It is important to collect data on near misses because many potential adverse events are detected during the normal checking process before they can cause harm. Application of such risk management techniques and implementing changes as a result can prevent an actual incident.
Non-patient safety incidents
An example of a non-patient safety incident is a member of staff slipping on a wet floor. Incidents that do not involve patients should still be reported and acted on to protect the safety of other staff and to fulfil employers’ obligations under health and safety law. Depending on their nature, such incidents may also need reporting to the Health and Safety Executive under the Reporting of Injuries, Diseases and Dangerous Occurrences Regulations 1995(RIDDOR). The NPSA does not collect data on these incidents.
More than simple human error
An academic study of the theories of risk management is beyond the scope of this article, and probably best left to specialists. Many theories borrow heavily from the aviation industry to learn how to “design out”error. The basic premise underlying theories of risk management is that there are many factors that coincide to cause an error and it is important to consider these. Errors can beviewed as caused by people or systems.
In an article for the BMJ, James Reason discussed approaches to human errors. He proposed a model that describes how errors occur, despite people’s and systems’ best efforts. This model is called the Swiss cheese model and describes barriers as slices of cheese with holes. It shows that both system and people errors, when combined in a certain way, line up to allow an error to occur. The more barriers that can be put in place the less likely it is that all the holes line up. This model has been used widely in health care to help describe why errors continue. Its use in risk management is described further in a recent article by Phipps et al (PJ, 27 March 2010, p312).
It is not only actions that can result inincidents, but also lack of action. Critical appraisal is essential. This involves regular review of working conditions, SOPs, staff training and appraisals, acting on feedback from service users and applying risk management principles. Although these may not be tasks pharmacists perform, each pharmacist is responsible for ensuring the tasks are completed. This has been highlighted by the recent introduction of the responsible pharmacist Regulations. The code of ethics for pharmacists and pharmacy technicians and the pharmacy contract also place the onus on individual pharmacists and pharmacy businesses to ensure that risks and potential harm are managed.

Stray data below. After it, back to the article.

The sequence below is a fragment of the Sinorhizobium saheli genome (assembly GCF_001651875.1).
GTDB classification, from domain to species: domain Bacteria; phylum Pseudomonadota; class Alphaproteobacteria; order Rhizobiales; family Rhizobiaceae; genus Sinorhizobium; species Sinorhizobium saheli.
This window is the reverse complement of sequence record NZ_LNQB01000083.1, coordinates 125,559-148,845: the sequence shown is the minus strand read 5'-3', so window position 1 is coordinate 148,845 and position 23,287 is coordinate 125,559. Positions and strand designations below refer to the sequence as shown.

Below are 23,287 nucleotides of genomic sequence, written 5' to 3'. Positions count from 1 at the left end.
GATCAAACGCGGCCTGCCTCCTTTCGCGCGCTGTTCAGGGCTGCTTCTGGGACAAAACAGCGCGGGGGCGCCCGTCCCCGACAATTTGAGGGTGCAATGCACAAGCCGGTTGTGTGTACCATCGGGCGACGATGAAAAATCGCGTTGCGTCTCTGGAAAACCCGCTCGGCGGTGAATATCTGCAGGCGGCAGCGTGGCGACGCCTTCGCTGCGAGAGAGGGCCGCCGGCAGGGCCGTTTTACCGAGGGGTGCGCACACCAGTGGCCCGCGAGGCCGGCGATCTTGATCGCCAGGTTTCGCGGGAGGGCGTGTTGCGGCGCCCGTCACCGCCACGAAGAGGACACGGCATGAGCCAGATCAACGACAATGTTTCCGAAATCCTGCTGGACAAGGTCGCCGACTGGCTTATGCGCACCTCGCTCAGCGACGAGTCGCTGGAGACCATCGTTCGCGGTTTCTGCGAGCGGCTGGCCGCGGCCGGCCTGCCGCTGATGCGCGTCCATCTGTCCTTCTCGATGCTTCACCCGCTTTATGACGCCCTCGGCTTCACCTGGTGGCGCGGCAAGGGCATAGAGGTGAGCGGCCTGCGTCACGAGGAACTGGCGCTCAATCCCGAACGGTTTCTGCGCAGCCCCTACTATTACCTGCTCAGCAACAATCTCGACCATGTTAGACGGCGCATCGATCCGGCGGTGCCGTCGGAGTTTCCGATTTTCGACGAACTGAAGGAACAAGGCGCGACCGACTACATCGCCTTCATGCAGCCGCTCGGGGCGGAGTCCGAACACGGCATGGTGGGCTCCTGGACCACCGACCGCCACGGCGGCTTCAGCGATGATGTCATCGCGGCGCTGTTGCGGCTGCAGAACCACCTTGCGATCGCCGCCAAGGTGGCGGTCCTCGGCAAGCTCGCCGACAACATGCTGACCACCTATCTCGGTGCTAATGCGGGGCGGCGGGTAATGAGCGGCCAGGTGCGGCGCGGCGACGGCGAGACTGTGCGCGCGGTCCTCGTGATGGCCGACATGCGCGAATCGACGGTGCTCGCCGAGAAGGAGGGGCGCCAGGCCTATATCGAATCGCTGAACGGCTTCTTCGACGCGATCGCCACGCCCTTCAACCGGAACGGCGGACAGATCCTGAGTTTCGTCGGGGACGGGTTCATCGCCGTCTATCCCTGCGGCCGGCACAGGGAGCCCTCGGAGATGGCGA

Once immediate action following an incident, such as a dispensing error, has been taken, further risk management means reporting the incident, investigating it, coming up with a plan of action and sharing results.
A dispensing error is a critical incident and should be reported as such using the organisation’s incident reporting system.The error report should indicate the level of patient harm. The person responsible for clinical governance within the organisation should be notified so that trends in errors can be analysed.
Incident investigation constitutes a basic part of the risk management and clinical governance functions of the organisation as well as being a professional and ethical responsibility for pharmacists and registered pharmacy technicians. It is best (if possible) that the person conducting the investigation has not been involved in the incident. Everyone involved should be interviewed separately, to be informed of the incident and to discuss any contributing factors. Once the contributing factors are identified, both human and system, an action plan can be put into place to reduce the chances of that type of error recurring.
A good action plan will contain details of who will do the actions and a timeframe for when these should be completed. A named individual should ensure the action plan is implemented, and evidence of this should be kept for audits.
Sharing incident details so that others can learn from them is vital. In England and Wales, reporting incidents to the NPSA is a contractual requirement for community pharmacists with the emphasis being on serious incidents. In Scotland, sharing of information on errors is a professional decision. If an organisation’s reporting system does not automatically link to the NPSA, pharmacists and technicians should consider making a report via the National Reporting and Learning System e-form on the NPSA website. It is also recommended that incidents are reported to the primary care organisation and some trusts already have an anonymous system for gathering information about incidents and action plans.
As part of Government reforms of the NHS, patient safety will become the responsibility of a national commissioning board. The exact nature of reporting requirements is not known, but the principles are likely to remain. The current NPSA system is likely to remain until April 2012 (PJ,11 September 2010, p262).
We would hazard a guess that most pharmacists have to deal with a dispensing error at least once in their working lives but risk is present in all aspects of pharmacy practice. A series of scenarios highlighting the risks that exist in everyday pharmacy practice and looking at the approaches to manage them will be published in The Journal or on PJ Online, covering topics from financial risk and personal safety to enhanced services and an allegation of inappropriate conduct. We hope pharmacists and pharmacy technicians will use these to reflect on their own practice to see if they are aware of and are actively managing risk
Box: Considerations in a dispensing error
What are the risks?
There are potential risks to the patient (health outcomes), the dispensary team (professional, legal and financial), the community psychiatric nurse (professional) and the business or organisation providing the service (legal, financial, reputation).
What are the priorities?
The priorities are to ensure no further patient harm and to minimise further risk.
Where do responsibilities lie?
Individual roles should be identified and agreed between all those involved.
What actions are needed?
Actions need to be decisive — immediate action is needed to reduce further risk and potential patient harm. They also need to be in the best interests of all involved, although the patient is the primary concern. Any action taken should also be transparent and communicated well — details of the incident, action plan and outcomes should be shared with all parties involved.